Political Thoughts with Richard Bleil
Here’s an opening statement to tick off my conservative and Republican friends. There is no doubt in my mind the Trump is guilty. He openly encouraged people into a violent uprising at our nation’s capital, where people died which would not have happened had it not been for the then-president’s encouragement. Additional information has arisen that suggests that key members of his inner circle did more than just encourage. At the very least, I believe Trump to be guilty of sedition and attempting to overthrow our Constitution (shameful for a sitting president). He is a blight on our political system.
The rest of this blog could very well tick off the remainder of my friends. Starting today (as of the posting of this blog), the January 6 committee intends to publicize its findings on prime-time television. While I supported, and defended, the committee and their work, the reality is that our laws guarantee that we can face our accusers, but that’s not possible on television. The work of the January 6 committee was legitimate, investigating some very serious crimes by the previous White House administration, but they just lost most, if not all, of their legitimacy.
I have no doubt that the committee uncovered damning evidence of wrong doing, but the decision to go public with this information has turned the entire investigation into a political game show. If, indeed, their evidence is as strong as they are saying, it should be used in the courts to bring charges, the only way to get justice in our Constitution. Does the American public have the right to know what happened? Yes, of course they do, when the time is right, and the right time is after it is presented in court. To present it publicly is nothing more than an effort to turn Republican supporters away from their party, making the goal to win elections in an obvious attempt to maintain control of both houses of Congress, despite how little they’ve accomplished with such control in the past two years.
There’s an old protest song by Buffalo Springfield, “For What It’s Worth”, from 1967. The story goes that the band happened on a protest with teenagers on one side, parents on the other, and the subject of the protest was so trivial that they wrote a song about it. Part of the lyrics are “nobody’s right, if everybody’s wrong.” This is how I am feeling about what’s happening with the investigation. People keep saying that Trump was “acquitted in the senate” but he wasn’t. If Trump was acquitted, then so was Clinton and even Nixon. Never has a president been impeached by the House, and removed from office by the Senate, so the same thing that happened with Trump (twice) happened with every impeached president. Are we ready to say that Nixon was acquitted?
In the investigation, the Republican Party refused to participate, early on, unless a list of demands were met, thinking there was no way the Democrats, in control of both houses, would acquiesce. To their surprise, the Democrats agreed. Without any further excuses to avoid participation, the Republicans simply refused without further comment. Today there are Republicans on the committee by invitation. I don’t blame the Democrats for convening this special investigation committee without Republican approval as the GOP simply gave them no other alternative.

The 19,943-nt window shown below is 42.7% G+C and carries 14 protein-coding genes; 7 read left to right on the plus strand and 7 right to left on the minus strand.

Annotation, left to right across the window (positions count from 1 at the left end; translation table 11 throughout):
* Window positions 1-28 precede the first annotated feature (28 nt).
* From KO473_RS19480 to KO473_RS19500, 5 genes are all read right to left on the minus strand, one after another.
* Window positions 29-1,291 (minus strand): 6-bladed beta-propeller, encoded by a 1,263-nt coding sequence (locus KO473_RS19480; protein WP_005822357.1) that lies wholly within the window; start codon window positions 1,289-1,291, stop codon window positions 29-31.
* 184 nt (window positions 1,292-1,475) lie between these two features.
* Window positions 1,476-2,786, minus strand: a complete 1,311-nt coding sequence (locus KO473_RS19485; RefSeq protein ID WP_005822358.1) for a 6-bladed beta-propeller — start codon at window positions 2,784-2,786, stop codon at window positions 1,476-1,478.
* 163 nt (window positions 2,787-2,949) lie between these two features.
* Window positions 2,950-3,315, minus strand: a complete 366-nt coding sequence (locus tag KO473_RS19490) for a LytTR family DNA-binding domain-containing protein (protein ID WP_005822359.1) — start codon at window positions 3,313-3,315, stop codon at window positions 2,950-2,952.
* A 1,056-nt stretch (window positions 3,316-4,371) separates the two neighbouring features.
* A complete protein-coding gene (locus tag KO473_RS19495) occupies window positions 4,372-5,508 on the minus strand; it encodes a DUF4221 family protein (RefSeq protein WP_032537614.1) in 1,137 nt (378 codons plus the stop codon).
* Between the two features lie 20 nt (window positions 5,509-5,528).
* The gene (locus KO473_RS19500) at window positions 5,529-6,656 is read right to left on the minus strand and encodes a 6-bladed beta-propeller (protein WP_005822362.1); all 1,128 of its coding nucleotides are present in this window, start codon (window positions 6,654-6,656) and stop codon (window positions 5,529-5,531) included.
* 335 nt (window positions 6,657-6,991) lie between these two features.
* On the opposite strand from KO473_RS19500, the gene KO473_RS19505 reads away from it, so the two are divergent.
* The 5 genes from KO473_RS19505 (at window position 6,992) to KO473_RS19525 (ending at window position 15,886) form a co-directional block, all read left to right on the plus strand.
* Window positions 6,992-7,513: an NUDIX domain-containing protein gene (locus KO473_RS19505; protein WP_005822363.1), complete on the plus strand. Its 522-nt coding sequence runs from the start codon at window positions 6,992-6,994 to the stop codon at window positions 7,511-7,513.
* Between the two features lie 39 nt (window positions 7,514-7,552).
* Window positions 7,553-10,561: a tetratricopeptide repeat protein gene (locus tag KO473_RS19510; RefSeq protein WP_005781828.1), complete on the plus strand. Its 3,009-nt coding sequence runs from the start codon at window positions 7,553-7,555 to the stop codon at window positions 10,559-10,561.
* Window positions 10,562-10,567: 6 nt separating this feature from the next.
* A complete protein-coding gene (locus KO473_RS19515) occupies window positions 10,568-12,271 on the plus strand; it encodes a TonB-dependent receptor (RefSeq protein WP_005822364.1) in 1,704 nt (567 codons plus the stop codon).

The investigation needed to happen, with or without Republicans. But to turn the investigation with serious criminal consequences into a play for popularity and votes has turned it from a serious criminal investigation into a witch hunt. Now we can expect Trump and his team to come up with a political public response, which would be very appropriate and fair. Am I suggesting that you, my loyal reader, should not watch? Not at all. Whether or not you are a Trump supporter or liberal wanting to see him brought to justice, there is no doubt that a lot will be revealed. But just as I hope that you realize that my posts are all one-sided as you read them since you’re only hearing my voice and my side of the story, the Democratic Show for Votes will similarly be one-sided, and incomplete.
Some years ago, there were two young girls, maybe eleven or twelve years old, who would walk into my house at two or three in the morning. I knew them and their mother, and all of them knew me well enough to know that I would be awake and would never do anything inappropriate (we would visit, paint D&D figurines and things like that). If you listen to somebody who witnessed this, it would sound very bad. The implication that there was something illegal happening would be a foregone conclusion, because it’s exciting to believe and it’s how it looked. Without hearing their side of it, there would be no way to know that the visits were completely innocent. Am I saying that Trump is innocent? No. But I am saying that you won’t hear the other side, as a judge would if this presentation of evidence was taken to the proper channels. In my humble opinion.